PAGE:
US 7888391 B2
The present invention relates to the use of polyunsaturated fatty acids and one or more components which have a beneficial effect on total methionine metabolism selected from the group consisting of vitamin B12 and precursors thereof, vitamin B6 and derivatives thereof, folic acid, zinc and magnesium, in the manufacture of a preparation for improving the action of receptors. This preparation is advantageously applied in patients suffering from Parkinson's disease, Huntington's chorea, epilepsy, schizophrenia, paranoia, depression, sleep disorders, impaired memory function, psychoses, dementia and ADHD.
1. A method for reducing the severity of a disorder selected from impaired memory function and dementia, comprising administering to a person in need thereof an effective amount of a composition comprising:
ω-3 polyunsaturated fatty acids comprising docosahexaenoic acid and eicosapentaenoic acid;
folic acid in a daily dose amount of at least 250 μg;
at least one of (i) vitamin B12 and (ii) one or more of vitamin B6, pyridoxine, pyridoxamine and pyridoxal; and
uridine and/or one or more of its phosphates.
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The present invention relates to a preparation for improving the action of receptors, in particular for improving the sensitivity of receptors to neurotransmitters.
Receptors can be present in the membranes of cells. The receptor is activated under the influence of components present outside the cell (for example, neurotransmitters, neuromodulators or hormones) which bind to the receptor. The receptor is then capable of transmitting signals, which can start a cascade of events. Receptors can be present, inter alia, in or on nerve cells, muscle cells, endocrine cells, epithelial cells or other types of cells. Examples of substances which have an effect on receptors are neurotransmitters (see below), neuromodulators, neuropeptides and hormones such as insulin and steroids.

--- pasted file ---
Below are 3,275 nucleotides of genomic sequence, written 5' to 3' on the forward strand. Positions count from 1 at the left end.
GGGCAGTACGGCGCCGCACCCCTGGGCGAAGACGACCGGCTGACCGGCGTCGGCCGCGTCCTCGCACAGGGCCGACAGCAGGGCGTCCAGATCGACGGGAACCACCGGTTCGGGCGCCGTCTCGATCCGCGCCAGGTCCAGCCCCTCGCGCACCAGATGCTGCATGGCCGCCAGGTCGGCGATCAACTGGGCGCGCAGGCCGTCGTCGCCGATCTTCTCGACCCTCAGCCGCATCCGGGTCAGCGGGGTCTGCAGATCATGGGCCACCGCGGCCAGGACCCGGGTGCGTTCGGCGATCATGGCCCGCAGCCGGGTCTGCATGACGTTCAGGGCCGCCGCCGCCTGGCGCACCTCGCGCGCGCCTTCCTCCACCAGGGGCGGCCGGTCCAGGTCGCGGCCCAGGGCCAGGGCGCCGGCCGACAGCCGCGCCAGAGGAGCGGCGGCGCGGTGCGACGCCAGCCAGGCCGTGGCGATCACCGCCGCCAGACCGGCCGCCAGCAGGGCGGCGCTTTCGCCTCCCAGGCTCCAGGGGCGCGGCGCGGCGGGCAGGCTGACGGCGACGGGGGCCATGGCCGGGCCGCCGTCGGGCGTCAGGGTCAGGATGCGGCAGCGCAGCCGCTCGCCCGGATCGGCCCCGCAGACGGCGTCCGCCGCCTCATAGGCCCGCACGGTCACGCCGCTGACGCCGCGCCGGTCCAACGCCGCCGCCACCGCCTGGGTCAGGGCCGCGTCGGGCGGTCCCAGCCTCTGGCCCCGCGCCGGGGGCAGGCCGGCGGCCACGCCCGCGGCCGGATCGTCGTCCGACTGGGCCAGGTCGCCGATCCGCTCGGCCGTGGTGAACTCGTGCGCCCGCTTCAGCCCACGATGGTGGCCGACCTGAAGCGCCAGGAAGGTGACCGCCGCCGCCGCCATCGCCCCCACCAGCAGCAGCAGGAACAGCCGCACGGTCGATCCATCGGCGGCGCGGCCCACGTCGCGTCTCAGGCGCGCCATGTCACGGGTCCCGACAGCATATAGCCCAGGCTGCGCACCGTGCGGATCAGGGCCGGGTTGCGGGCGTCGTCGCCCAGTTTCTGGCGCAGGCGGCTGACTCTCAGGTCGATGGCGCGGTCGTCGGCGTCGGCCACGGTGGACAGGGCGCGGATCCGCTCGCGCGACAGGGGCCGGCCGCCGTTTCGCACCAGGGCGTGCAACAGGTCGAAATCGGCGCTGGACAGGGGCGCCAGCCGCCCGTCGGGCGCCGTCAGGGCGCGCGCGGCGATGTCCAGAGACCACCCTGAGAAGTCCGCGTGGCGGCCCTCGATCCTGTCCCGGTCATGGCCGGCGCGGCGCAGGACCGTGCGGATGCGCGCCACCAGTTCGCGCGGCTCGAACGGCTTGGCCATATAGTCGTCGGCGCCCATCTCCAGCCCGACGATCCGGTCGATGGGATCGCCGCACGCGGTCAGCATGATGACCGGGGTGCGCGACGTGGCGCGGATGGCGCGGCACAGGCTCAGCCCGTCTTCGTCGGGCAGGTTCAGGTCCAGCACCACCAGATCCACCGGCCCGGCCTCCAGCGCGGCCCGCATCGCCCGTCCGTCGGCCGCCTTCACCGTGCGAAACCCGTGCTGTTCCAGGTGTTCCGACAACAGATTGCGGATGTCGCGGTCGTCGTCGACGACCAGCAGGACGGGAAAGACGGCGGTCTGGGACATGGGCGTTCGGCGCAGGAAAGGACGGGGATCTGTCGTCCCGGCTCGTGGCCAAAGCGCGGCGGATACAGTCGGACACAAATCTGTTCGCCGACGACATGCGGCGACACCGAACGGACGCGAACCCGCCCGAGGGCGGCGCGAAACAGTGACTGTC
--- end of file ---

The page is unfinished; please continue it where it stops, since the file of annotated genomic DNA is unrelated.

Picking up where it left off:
A specific class of receptors is, for example, constituted by receptors in nerve cells (neurones) which are controlled by neurotransmitters. These neurones consist of a cell body (soma) with several, frequently short fimbriae (dendrites) and one long fimbria, termed an axon. An electrical signal is transmitted from the soma via the axon. The axon branches into axon ends which can terminate next to the dendrites of adjacent nerve cells, onto another axon, next to the soma of nerve cells or in tissues or parts thereof. The so-called synaptic cleft is located between the axon of the one nerve cell and the dendrite (or also soma) of the other nerve cell.
If a nerve cell is stimulated, substances can be released which are termed neurotransmitters or neuromodulators and which are able to activate another nerve cell. The neurotransmitters/neuromodulators are recognised by receptors in the postsynaptic membrane of the “receiving” nerve cell.